A smaller, prototype ice ship, measuring 60 feet by 30 feet and displacing 1,000 tons, was built as a scale model at Patricia Lake in Alberta, Canada. It was decided that the ship would be built in Canada, off the east coast, and then be towed to a station in the central Atlantic. The proposed ship would require 300,000 tons of wood pulp, 25,000 tons of fiberboard insulation, 35,000 tons of timber and 10,000 tons of steel. Miles of steel tubing would have to be imbedded into the hull in order to refrigerate it by running cold air through them. The original cost was estimated at approximately $1 million — roughly $14.5 million today. Subsequent design changes, such as a requirement that the ship be able to handle heavy bombers and that the flight deck be at least 10 feet above the worst Atlantic swells ever recorded, led to a sharp increase in the amount of materials required and more than tripled the expected construction cost.

The design changes, as well as a number of technical issues, pushed the construction date of the ice ship into 1945. But by 1944, it was already clear that the ship would not be needed. Several different factors solved the specific problem of air coverage in the mid-Atlantic gap and the more general threat posed by German U-boats.

First, a British agreement with Portugal in August 1943 allowed for the use of air bases in the Azores for anti-submarine patrols. In November 1944, the U.S. also signed an agreement with Portugal for air bases in the Azores.

Second, the U.S. was well on its way to ramping up its production of aircraft carriers. A total of 151 carriers were built during WWII, 122 of which were escort carriers. Many of the light (CVL) and escort (CVE) carriers built were tasked with convoy escort in the Atlantic. Moreover, the deployment of Navy blimps to spot submarines for destroyer escorts, as well as the development of long-range aircraft, such as the Very Long Range (VLR) Liberators for anti-submarine warfare (ASW) patrols, eliminated the lack of coverage in the central Atlantic.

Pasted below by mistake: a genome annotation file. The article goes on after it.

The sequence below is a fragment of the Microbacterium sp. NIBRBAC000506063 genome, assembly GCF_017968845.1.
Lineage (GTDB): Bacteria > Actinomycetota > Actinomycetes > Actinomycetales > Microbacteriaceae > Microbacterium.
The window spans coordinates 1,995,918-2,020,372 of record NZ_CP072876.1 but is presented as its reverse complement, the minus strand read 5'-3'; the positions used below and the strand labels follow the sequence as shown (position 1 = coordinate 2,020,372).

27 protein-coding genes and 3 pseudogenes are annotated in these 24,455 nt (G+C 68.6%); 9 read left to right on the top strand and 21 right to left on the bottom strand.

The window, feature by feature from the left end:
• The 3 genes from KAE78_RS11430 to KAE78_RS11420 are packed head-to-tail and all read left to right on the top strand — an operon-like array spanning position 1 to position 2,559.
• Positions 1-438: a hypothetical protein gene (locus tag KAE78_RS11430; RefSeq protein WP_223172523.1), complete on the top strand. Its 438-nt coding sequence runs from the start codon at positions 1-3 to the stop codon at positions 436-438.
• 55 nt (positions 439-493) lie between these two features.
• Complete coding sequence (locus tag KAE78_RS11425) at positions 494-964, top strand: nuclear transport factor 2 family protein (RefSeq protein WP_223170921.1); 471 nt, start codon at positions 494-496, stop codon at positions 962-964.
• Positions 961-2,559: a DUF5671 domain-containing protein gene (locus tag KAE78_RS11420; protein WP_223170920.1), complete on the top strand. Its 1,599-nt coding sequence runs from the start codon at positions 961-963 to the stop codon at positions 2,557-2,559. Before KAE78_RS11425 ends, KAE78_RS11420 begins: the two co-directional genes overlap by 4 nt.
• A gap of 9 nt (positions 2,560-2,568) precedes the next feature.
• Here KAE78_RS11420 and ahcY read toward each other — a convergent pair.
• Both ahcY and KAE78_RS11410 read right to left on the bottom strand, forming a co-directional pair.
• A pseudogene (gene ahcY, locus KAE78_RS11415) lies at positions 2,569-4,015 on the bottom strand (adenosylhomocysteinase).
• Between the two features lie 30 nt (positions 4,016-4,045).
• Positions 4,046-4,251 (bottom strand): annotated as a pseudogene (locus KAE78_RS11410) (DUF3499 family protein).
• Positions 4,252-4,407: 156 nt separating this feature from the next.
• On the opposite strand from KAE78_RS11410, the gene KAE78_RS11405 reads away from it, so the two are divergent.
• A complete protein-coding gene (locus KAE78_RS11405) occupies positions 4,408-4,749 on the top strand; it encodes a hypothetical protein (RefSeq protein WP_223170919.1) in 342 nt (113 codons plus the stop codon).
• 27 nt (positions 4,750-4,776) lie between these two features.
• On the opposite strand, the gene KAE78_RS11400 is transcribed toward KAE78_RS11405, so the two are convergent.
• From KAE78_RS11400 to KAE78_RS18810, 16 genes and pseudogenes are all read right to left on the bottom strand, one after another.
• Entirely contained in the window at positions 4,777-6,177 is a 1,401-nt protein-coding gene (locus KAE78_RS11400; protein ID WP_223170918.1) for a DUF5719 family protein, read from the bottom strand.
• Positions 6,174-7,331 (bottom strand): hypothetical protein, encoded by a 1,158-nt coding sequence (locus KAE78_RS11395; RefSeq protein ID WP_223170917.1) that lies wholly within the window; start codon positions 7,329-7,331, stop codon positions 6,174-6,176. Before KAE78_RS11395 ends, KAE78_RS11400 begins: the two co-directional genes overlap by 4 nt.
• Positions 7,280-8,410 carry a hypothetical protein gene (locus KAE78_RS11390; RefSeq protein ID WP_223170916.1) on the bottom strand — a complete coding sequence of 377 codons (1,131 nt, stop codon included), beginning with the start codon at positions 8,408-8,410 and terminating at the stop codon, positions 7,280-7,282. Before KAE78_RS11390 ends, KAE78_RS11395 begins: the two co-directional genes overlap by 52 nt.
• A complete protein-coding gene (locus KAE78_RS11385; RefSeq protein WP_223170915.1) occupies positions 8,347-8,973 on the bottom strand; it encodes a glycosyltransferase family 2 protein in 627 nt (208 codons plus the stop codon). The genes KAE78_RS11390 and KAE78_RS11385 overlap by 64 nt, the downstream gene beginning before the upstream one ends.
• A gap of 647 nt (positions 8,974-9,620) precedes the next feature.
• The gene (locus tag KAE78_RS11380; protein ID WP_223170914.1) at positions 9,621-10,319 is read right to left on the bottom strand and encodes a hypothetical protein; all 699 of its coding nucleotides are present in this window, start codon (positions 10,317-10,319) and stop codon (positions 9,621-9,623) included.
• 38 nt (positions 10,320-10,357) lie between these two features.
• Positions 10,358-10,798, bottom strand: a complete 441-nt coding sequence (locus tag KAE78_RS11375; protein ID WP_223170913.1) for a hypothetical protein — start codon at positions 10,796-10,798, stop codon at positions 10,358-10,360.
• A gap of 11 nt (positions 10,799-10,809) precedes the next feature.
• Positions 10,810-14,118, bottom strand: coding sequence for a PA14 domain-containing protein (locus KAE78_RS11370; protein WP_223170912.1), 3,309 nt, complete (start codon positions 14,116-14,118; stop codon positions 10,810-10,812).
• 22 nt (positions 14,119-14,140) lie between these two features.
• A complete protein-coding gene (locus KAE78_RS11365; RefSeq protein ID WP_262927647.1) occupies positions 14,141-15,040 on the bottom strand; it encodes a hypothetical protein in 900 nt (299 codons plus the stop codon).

Thirdly, the deployment of, comparatively speaking, inexpensive corvettes improved convoy defense, as did the deployment of SONAR and improved ASW weapons such as the “Hedgehog” and, later, “Squid” depth charge.

The ice ship was never built, but the technology remains viable should the U.S. ever need a floating ice island from which to conduct military operations. NASA has also considered pykrete as a possible building material on Mars and other alien worlds. Unlike its WWII counterpart, however, in an age of nuclear weapons, the prospect of an unsinkable ship has long since become obsolete.